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Wells Fargo Bank, N.A., As Trustee For Carrington Mortgage Loan Trust v. Ali Reza Amirjalaly

UNITED STATES DISTRICT COURT CENTRAL DISTRICT OF CALIFORNIA


October 11, 2011

WELLS FARGO BANK, N.A., AS TRUSTEE FOR CARRINGTON MORTGAGE LOAN TRUST
v.
ALI REZA AMIRJALALY

The opinion of the court was delivered by: Honorable George H. King, U. S. District Judge

E-Filed

CIVIL MINUTES - GENERAL

Presiding: The Honorable GEORGE H. KING, U. S. DISTRICT JUDGE

Beatrice Herrera N/A N/A Deputy Clerk Court Reporter / Recorder Tape No.

Attorneys Present for Plaintiffs: Attorneys Present for Defendant:

None None

Proceedings: (In Chambers) Order to Show Cause

On September 26, 2011, Defendant Ali Reza Amirjalaly ("Defendant") removed the above-titled unlawful detainer action to this Court. The Notice of Removal seems to assert that we have federal question jurisdiction because Plaintiff Wells Fargo Bank, N.A., as Trustee for Carrington Mortgage Loan Trust's ("Plaintiff") Complaint necessarily confronts federal claims raised in Defendant's affirmative defenses to the Complaint. The Notice of Removal also seems to assert that we have diversity jurisdiction under 28 U.S.C. § 1332(a).

As a court of limited jurisdiction, see Kokkonen v. Guardian Life Ins. Co. of Am., 511 U.S. 375, 377 (1994); Finley v. United States, 490 U.S. 545, 547-48 (1989), we must determine the issue of subject matter jurisdiction before reaching the merits of a case. See Steel Co. v. Citizens for a Better , 523 U.S. 83, 94 (1998). We have original jurisdiction over all civil actions arising under the Constitution, laws, or treaties of the United States. See 28 U.S.C. § 1331. "In determining the presence or absence of federal jurisdiction, we apply the 'well-pleaded complaint rule,' which provides that federal jurisdiction exists only when a federal question is presented on the face of the plaintiff's properly pleaded complaint." California ex rel. Lockyer v. Dynegy, Inc., 375 F.3d 831, 838 (9th Cir. 2004) (internal quotation marks omitted). Under the "well-pleaded complaint" rule, a plaintiff is considered the master of his complaint and may ignore a federal claim and assert only a state claim in order to defeat removal. Sullivan v. First Affiliated Sec., Inc., 813 F.2d 1368, 1372 (9th Cir. 1987). Therefore, "[a] defense is not part of a plaintiff's properly pleaded statement of his or her claim," and "[t]he federal issue must be disclosed upon the face of the complaint, unaided by the answer or by the petition for removal." Dynegy, 375 F.3d at 838 (quoting Gully v. First Nat'l Bank in Meridian, 299 U.S. 109, 112 (1936)) (internal quotation marks omitted). "Nor can federal jurisdiction rest upon an actual or anticipated counterclaim." Vaden v. Discover Bank, 129 S. Ct. 1262, 1266 (2009).

Along with the Notice of Removal, Defendants attached the state court Complaint. On its face, the Complaint only alleges a claim for unlawful detainer. As discussed above, the federal claims mentioned in the Notice of Removal do not provide this Court with jurisdiction.

UNITED STATES DISTRICT COURT CENTRAL DISTRICT OF CALIFORNIA

CIVIL MINUTES - GENERAL

Case No. CV 11-7940-GHK (AJWx)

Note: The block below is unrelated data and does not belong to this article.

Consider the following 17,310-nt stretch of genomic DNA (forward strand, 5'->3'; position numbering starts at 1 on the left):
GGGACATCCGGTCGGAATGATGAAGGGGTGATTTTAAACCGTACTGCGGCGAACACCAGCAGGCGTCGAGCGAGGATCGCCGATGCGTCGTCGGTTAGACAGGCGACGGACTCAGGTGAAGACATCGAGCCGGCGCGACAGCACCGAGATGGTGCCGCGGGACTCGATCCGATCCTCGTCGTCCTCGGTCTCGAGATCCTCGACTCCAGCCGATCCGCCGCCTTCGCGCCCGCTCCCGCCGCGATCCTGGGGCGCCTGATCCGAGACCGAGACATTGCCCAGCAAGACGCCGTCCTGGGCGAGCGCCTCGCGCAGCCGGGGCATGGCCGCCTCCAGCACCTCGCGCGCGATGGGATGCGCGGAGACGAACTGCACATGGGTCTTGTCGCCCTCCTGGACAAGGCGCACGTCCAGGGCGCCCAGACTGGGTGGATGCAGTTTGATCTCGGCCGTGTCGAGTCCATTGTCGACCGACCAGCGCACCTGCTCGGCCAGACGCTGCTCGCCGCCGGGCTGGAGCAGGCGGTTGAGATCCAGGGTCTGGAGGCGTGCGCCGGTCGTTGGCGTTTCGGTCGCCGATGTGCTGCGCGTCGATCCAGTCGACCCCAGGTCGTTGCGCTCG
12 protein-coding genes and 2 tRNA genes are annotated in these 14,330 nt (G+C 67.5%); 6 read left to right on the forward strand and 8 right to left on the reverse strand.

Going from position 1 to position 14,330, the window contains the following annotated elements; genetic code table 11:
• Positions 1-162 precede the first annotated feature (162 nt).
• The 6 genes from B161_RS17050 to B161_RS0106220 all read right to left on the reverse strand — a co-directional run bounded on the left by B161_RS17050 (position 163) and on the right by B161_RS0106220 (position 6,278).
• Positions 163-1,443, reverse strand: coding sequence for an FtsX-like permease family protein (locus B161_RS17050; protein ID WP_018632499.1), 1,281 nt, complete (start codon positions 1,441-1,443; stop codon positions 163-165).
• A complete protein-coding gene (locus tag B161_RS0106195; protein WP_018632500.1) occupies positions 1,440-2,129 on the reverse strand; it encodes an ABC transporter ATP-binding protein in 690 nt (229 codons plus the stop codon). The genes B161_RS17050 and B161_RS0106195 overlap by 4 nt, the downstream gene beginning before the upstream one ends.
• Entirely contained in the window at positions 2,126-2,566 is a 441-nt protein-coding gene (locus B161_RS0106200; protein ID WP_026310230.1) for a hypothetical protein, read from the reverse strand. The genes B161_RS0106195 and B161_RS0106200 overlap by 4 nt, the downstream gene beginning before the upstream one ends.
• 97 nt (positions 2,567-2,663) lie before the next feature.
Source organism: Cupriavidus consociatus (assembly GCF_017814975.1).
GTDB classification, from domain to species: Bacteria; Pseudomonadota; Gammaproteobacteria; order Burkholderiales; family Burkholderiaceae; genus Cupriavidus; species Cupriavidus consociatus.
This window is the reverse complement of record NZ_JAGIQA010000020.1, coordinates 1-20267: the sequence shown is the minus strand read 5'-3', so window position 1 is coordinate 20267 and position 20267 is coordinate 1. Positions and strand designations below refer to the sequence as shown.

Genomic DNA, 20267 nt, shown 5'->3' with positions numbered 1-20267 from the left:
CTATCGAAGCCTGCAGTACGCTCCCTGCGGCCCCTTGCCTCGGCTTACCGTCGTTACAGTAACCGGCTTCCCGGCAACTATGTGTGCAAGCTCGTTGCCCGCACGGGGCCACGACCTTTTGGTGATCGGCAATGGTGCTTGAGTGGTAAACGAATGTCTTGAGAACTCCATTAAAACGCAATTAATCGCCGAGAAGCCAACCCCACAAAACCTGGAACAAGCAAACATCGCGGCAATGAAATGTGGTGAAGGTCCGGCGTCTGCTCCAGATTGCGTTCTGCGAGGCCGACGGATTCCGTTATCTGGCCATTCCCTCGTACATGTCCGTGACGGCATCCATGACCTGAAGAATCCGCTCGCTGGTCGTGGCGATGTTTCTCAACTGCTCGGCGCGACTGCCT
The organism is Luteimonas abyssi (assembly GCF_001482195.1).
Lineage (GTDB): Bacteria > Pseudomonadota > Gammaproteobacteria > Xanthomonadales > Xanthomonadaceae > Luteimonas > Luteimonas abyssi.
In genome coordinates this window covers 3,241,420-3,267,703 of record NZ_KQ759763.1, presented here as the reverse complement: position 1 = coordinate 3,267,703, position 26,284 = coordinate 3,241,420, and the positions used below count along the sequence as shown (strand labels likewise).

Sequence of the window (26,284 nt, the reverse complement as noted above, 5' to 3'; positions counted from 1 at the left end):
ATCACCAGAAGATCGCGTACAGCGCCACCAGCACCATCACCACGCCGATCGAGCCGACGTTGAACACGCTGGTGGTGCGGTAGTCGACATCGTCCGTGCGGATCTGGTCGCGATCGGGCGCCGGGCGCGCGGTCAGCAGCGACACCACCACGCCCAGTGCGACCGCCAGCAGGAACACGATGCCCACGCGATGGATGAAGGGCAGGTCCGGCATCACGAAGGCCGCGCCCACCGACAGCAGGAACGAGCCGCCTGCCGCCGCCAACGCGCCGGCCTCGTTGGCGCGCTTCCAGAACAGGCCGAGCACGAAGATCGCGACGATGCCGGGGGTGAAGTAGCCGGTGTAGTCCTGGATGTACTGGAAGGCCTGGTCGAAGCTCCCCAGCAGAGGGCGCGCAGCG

Date October 11, 2011

Wells Fargo Bank, N.A., as Trustee for Carrington Mortgage Loan Trust v. Ali Reza Amirjalaly

We also find no basis for this Court to exercise diversity jurisdiction over this matter. "Jurisdiction founded on 28 U.S.C. § 1332 requires that parties be in complete diversity and the amount in controversy exceed $75,000." Matheson v. Progressive Specialty Ins. Co., 319 F.3d 1089, 1090 (9th Cir. 2003). We find no basis for the assertion that the amount in controversy in this case exceeds the jurisdictional threshold of $75,000. In unlawful detainer cases, the right to possession -- not title to the property -- is at issue, and thus the amount in controversy is determined by the damages sought by the Complaint. See Deutsche Bank Nat. Trust Co. v. Soto, No. CV 11-1149 PA (AGRx), 2011 WL 590286, at *2 (C.D. Cal. Feb. 9, 2011) (citing Evans v. Superior Court, 67 Cal. App. 3d 162, 170 (1977)). The Complaint clearly states that the damages sought by Plaintiff do not exceed $10,000. As such, there is no diversity jurisdiction in this case. Additionally, the Notice of Removal does not allege Defendant's citizenship. For purposes of assessing diversity jurisdiction under § 1332(a), individual citizenship is determined by the state where a natural person is domiciled, and a person may only have one domicile at a time. Gaudlin v. Remis, 379 F.3d 631 (9th Cir. 2004). Because the Notice of Removal does not allege Defendant's domicile, even if the amount in controversy exceeds the jurisdictional threshold, we cannot determine whether diversity jurisdiction exists in this case.

The party seeking to establish jurisdiction bears the burden of proving such. Kokkonen, 511 U.S. at 377. Therefore, Defendant is ORDERED TO SHOW CAUSE, in writing, WITHIN TWELVE (12) DAYS hereof, as to why this matter should not be remanded because this Court lacks subject matter jurisdiction. Defendant's failure to timely and adequately show cause as required herein shall be deemed Defendant's admission that this Court lacks subject matter jurisdiction. In that event, this action shall be remanded for lack of subject matter jurisdiction.

IT IS SO ORDERED.

-- : --Initials of Deputy Clerk Bea

20111011

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